Due to the limitation of its sensitivity and validity, PCR was only used as an auxiliary confirmation method. A more sensitive probing technique was employed in this work to examine the existence of the putative SGRs. This detection approach was based on padlock probes, which are designed for circularization when bound to the correct target DNA sequences [14]. Coupled with rolling circle amplification (RCA) [15], padlock probing has been successfully used to detect single DNA molecules [16][18]. Since the putative rearrangements had short microhomologies at their junctions, the padlock probes were designed to have three segments complementary to target DNA sequences at rearrangement junctions. This allowed unambiguous detection of the low abundance junction sequences from the pool of wild type sequences (Figure 5). The formed circularized DNA was then used as templates for RCA (Figure S2). Based on the results from a pilot detection experiment by mixing known junction sequences with wild type sequence in different ratios (Figure S3A), this technique allowed us to detect rearrangements with a frequency as low as 0.001%. The detection sensitivity varied between different targeted junction sequences and even greater sensitivity could be achieved for certain junction sequences. Previous data suggest that fewer than 10 DNA molecules can be detected by padlock probe technology [19]. For those rearrangements with long junction microhomologies (>30 bp), padlock probes are not applicable due to the limited length of the probes. Using padlock probes and/or PCR, subsets of duplications (8/28), inversions (7/27) and putative deletions (15/49) from dataset gen48 were examined to confirm the presence of unique junction sequences (Table 1 and Table S1). The DNA used for these tests was the same DNA preparation as that used for whole-genome sequencing and the initial identification of the junction sequences. One difficulty encountered in experimental verification of rearrangement junction sequences led by SGRs is to find a proper negative control, which is genomic DNA prepared from the same bacterial cells but that does not contain the SGRs under investigation. As SGRs are spontaneously formed during bacterial growth this could possibly occur in any independent bacterial culture. Therefore, instead of using S. typhimurium genomic DNA, E. coli genomic DNA was used as the negative control for all the padlock probe detection experiments in this work given the frequent nucleotide differences between the two genomes. Nevertheless, one would expect SGRs to arise at very different frequencies in independent cultures in which SGRs have not been allowed to approach steady state frequencies. To test this, we randomly picked seven SGRs that were positively verified by padlock probes and performed the parallel detection experiments by using S. typhimurium genomic DNA prepared from two independent cultures that were grown for less than 10 generations (two overnight cultures from single colony inoculation), three SGRs were not detectable in at least one of the tested genomic DNA preps and the other four SGRs were detected in both DNA samples but the fluorescence signals were substantially different from the signal given by genomic DNA prepared from the chemostat culture gen48 (data not shown). This result indicated that the positive signals observed in padlock probe detection experiments were due to the existence of the true rearrangement junction sequences rather than an artifact generated by any genomic DNA irrespective of its origin. The number of putative SGRs successfully verified by padlock and/or PCR were: 5/8 tested duplications, 5/7 inversions and 12/15 deletions (Table 1 and Figure S3B–D). The deduced junction microhomology cut-off values based on the verification result were ≥11 bp, ≥12 bp and ≥8 bp for duplications, inversions and deletions respectively, which suggested that there were 12 duplications, 11 inversions and 28 deletions expected to be true genome rearrangements in the dataset gen48 (Figure 2D).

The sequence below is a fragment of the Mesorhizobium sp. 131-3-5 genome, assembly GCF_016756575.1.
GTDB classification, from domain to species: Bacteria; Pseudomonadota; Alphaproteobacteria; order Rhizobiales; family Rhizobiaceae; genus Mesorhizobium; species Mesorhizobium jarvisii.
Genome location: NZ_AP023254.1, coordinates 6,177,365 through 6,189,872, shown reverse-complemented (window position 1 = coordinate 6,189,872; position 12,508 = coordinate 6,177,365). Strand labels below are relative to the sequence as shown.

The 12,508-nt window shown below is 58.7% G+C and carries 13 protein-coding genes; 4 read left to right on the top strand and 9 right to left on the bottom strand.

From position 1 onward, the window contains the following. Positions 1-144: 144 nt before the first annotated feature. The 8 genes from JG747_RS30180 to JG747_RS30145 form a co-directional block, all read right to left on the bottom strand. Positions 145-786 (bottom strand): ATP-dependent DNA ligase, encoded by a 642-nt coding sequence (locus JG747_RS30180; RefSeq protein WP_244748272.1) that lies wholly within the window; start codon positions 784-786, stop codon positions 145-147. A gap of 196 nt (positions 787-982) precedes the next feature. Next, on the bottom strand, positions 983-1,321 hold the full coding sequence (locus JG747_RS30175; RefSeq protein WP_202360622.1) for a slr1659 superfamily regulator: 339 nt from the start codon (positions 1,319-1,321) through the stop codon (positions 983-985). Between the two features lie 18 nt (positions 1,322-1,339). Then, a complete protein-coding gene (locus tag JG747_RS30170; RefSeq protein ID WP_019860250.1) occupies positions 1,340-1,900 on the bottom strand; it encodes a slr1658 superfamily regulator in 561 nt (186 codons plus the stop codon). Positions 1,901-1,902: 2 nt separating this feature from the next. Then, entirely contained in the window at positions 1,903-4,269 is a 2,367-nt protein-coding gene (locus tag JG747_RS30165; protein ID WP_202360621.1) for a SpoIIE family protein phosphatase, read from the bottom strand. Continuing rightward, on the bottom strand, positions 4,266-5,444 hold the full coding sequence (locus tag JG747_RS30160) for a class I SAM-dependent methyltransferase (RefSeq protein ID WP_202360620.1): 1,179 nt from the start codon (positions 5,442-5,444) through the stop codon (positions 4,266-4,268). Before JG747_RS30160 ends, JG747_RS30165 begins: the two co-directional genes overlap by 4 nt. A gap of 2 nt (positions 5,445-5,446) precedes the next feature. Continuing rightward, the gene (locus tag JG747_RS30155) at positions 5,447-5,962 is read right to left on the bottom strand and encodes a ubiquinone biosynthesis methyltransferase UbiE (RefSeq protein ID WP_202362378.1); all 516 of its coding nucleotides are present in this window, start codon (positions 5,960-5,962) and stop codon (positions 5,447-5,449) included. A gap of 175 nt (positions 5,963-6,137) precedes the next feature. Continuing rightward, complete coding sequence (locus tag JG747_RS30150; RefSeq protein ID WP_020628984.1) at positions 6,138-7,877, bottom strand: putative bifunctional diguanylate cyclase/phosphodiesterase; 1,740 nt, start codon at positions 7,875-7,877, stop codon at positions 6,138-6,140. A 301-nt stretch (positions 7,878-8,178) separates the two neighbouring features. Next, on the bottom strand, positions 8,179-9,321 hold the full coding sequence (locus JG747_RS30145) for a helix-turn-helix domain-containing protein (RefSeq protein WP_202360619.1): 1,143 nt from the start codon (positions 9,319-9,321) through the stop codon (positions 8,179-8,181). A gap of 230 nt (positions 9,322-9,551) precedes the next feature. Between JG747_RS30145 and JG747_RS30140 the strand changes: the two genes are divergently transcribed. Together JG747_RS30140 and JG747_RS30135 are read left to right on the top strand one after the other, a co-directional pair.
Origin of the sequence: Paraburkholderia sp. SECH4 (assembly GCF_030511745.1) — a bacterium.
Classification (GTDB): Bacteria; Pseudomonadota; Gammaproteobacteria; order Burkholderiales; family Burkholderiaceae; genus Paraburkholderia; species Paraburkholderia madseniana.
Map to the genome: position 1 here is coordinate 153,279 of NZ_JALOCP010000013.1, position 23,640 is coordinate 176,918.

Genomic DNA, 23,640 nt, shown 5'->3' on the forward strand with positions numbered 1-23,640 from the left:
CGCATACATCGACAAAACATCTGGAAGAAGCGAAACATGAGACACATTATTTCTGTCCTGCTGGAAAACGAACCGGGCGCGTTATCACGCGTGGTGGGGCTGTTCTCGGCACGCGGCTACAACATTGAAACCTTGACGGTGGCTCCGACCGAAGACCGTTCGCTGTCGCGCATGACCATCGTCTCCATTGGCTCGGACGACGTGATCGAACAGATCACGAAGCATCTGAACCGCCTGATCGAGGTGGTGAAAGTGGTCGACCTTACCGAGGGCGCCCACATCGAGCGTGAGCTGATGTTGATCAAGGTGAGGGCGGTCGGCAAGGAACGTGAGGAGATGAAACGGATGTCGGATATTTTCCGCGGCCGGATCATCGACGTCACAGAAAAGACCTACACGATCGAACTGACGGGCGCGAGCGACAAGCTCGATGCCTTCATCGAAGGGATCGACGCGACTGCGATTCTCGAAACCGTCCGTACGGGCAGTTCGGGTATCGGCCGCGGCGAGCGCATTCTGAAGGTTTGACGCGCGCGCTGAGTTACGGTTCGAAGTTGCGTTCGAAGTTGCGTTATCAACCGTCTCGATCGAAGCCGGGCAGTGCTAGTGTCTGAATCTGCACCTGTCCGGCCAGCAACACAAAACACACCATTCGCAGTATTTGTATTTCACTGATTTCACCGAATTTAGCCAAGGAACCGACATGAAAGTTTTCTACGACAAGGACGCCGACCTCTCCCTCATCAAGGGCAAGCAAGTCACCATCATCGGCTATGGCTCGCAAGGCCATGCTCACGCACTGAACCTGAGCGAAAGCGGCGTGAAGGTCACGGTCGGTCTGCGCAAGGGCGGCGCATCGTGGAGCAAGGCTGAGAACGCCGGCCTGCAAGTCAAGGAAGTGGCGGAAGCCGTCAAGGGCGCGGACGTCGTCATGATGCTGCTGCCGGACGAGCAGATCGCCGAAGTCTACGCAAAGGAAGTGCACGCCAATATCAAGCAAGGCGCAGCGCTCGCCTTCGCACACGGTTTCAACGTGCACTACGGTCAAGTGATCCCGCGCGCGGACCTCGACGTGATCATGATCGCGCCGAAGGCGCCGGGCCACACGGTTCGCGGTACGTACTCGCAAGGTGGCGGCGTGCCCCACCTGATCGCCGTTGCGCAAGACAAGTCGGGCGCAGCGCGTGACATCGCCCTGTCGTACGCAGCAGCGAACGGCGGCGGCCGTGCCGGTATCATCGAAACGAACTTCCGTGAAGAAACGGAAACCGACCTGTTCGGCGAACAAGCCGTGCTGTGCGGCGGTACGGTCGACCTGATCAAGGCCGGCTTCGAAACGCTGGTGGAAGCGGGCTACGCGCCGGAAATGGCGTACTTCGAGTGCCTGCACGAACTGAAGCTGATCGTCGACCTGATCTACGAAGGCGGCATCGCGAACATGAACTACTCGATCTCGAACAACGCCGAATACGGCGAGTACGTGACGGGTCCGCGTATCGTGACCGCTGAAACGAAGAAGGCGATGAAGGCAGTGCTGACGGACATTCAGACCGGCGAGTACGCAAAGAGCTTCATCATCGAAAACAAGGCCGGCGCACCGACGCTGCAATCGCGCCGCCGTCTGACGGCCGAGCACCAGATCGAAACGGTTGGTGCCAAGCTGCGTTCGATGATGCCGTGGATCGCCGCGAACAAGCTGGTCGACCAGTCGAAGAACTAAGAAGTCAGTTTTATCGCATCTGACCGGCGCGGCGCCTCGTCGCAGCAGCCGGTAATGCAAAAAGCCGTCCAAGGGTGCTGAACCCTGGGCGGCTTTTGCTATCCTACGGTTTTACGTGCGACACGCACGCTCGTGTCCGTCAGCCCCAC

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Figure 5. Design rationale for padlock probes.